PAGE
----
Tuesday, June 25, 2013

DIY Dairy ~ What You Need To Know To Get Started

I must start this post with pointing out that I am no expert in the field of DIY dairy, but I have been making some of my own dairy products for a while now, and I have recently jumped into the world of cheese making. There are a couple reasons I have chosen to do this: the first is that dairy products are insanely expensive in Ghana, and the second is that I can. I do not like paying $20+/lb. for cheese {and I am not talking specialty cheeses here!}, and there is something extremely satisfying about making food from scratch that my whole family will enjoy.

First Step ~ The Milk
All dairy products are made from milk, and what kind of milk you use is important. Our first two terms on the field, we looked off and on for a source of real milk but could not find anything. We used both UHT (ultra-heat treated) milk and powdered (filled ~ skim milk powder with soybean oil added for fat) milk. We finally found cow's milk last year when we returned from furlough. We just had not asked the right people, I guess!
If you have a TRUSTED source of real milk, use it as is! It makes the best dairy products possible.
If you are unsure of your source {like us}, then you will want to pasteurize it. It is quite a simple process that I outlined here.
If you are very new to your field and your body is still adjusting to the different foods and such, or you or your family members struggle with sickness, I would advise reading this article and using the teaspoon test to determine if your source of milk is safe for you.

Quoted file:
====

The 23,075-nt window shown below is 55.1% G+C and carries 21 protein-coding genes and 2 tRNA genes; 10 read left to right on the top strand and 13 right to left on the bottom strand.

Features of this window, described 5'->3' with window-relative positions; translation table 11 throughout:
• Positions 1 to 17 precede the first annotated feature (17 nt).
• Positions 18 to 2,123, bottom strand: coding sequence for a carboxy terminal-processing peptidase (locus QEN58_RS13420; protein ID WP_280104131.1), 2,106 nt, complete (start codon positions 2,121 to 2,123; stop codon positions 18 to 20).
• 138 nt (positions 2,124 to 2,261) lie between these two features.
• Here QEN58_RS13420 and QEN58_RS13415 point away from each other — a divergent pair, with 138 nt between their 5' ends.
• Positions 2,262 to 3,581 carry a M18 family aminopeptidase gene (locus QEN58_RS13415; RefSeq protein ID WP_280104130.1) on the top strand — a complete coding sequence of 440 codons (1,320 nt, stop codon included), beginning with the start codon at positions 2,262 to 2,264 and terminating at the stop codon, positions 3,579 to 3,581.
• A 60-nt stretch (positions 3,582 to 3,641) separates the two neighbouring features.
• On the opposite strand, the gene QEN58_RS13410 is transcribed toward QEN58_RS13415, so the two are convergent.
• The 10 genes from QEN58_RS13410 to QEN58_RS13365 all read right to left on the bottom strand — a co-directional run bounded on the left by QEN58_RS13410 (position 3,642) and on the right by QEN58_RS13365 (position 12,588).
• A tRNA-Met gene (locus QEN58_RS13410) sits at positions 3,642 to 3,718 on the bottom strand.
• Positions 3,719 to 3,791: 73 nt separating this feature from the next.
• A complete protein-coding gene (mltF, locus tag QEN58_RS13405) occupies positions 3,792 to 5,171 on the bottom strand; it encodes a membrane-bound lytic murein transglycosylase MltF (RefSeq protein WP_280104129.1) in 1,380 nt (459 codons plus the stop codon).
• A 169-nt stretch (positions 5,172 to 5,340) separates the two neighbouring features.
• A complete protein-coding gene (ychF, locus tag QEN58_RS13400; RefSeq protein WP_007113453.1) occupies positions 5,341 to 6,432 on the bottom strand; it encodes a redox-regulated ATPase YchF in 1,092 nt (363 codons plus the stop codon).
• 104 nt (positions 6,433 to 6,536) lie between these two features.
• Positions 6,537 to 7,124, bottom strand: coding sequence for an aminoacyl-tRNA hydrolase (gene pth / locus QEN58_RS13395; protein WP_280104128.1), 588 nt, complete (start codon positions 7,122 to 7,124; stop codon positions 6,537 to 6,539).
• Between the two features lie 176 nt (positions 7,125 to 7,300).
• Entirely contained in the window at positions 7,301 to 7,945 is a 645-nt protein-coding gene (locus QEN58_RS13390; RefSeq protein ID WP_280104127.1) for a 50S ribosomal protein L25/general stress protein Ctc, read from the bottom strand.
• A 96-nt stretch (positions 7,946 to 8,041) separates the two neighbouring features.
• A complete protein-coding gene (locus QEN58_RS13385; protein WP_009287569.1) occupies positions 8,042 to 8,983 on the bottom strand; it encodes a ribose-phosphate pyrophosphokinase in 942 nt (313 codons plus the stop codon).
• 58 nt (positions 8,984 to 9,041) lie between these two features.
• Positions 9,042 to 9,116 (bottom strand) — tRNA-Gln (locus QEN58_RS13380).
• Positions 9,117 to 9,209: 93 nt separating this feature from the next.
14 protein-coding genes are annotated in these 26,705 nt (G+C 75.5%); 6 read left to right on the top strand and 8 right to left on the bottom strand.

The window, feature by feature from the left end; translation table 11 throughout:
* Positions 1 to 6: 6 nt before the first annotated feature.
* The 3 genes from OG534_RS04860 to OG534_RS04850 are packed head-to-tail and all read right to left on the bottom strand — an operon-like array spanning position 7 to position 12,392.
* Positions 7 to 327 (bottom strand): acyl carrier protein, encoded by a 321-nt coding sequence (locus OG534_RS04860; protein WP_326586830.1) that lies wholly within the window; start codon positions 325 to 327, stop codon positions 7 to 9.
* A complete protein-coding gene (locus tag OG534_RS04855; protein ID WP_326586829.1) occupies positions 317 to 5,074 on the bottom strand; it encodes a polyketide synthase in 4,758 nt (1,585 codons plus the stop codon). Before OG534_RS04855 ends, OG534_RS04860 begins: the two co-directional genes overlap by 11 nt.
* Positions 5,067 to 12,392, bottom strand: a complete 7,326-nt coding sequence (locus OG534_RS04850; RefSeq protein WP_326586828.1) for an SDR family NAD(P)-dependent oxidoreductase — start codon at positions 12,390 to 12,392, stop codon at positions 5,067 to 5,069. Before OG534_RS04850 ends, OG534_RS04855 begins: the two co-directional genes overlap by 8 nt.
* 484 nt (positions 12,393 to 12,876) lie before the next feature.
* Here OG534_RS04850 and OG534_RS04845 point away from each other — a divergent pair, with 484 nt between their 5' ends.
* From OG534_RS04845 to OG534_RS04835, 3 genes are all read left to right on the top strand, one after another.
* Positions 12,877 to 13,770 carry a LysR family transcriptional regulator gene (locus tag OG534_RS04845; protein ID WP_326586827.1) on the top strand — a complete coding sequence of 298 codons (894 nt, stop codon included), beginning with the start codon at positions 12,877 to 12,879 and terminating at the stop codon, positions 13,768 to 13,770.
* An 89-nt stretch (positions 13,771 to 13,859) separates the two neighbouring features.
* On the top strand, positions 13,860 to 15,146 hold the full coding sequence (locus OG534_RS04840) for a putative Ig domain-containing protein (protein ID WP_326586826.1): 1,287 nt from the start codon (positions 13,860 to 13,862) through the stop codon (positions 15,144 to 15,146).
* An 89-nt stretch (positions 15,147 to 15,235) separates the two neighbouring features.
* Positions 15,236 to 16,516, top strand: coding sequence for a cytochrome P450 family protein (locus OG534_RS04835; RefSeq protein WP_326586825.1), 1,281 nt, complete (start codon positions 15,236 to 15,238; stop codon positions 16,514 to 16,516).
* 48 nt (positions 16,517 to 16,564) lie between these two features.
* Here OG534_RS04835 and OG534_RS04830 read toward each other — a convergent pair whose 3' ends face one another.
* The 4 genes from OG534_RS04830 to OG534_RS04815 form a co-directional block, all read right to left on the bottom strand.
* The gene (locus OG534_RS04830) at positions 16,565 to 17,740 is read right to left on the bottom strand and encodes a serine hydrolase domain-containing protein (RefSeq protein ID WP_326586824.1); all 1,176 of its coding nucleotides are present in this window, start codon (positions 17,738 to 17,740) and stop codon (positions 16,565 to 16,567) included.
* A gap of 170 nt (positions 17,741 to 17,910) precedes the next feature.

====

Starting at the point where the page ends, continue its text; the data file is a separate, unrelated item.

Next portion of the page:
If you must use UHT milk or powdered milk, you are running a chance of the dairy products not setting up at all, not setting up properly, or having an off taste; but then again, they may set up beautifully and taste delicious! You will just have to try it and see!

Second Step ~ The Cultures
Almost all dairy products need a starter culture of some kind. These can be purchased online through Amazon {offers little info and usually most expensive of all the options}, New England Cheesemaking Supply Company {lots of helpful information and good prices}, or Cultures for Health {offers much more than cheese supplies and has lots of recipes available}.
Beware of two things when buying cultures: if buying a product on the field, make sure it is food-grade {such as citric acid, a common cheese supply}; and if shipping, make sure it is not a product that needs constant refrigeration {like liquid rennet}.

Third Step ~ The Supplies
To make your own dairy products you will need a few out-of-the-ordinary kitchen supplies.
You will need a food thermometer, butter muslin {very finely woven cheese cloth} for certain kinds of cheese, a large pot, cheese salt {also called Kosher salt ~ CANNOT have iodine in it!}, and a bit of an adventurous spirit!

Fourth Step ~ Cultured Dairy
The easiest dairy products to make are cultured dairy ~ yogurt, buttermilk, sour cream, and creme fraiche. They are all quite simple to make, especially if you can buy your first supply from the store. If you cannot purchase these products, you will need to buy yogurt starter {yogurt makers are nice, but not necessary unless you live in a really cold place} or buttermilk starter. If you purchase starters, they will come with extensive instructions on how each should be specifically used.


If you can purchase plain yogurt, it can serve as your starter.
2 Tbsp. yogurt
2 c. powdered milk
4 c. very warm water
2 Tbsp. yogurt
4 c. very warm milk

Put milk in mixing bowl.
Add water and mix well.
Add yogurt and stir to distribute the yogurt throughout the milk.
Cover bowl.
Set in a warm place, such as the top of the refrigerator or near the back of the stove while cooking or baking.
Let sit for 4 hours.
When set, put in refrigerator.
When ready to use, reserve 2 Tbsp. yogurt for next batch.
If thinner yogurt is preferred, add 1 c. sugar, 2 tsp. flavoring/extract of choice or diced fruit and eat.
If thicker yogurt is preferred, it can be strained by pouring into muslin lined colander and left to sit until desired thickness, adjusting sugar and extract to taste.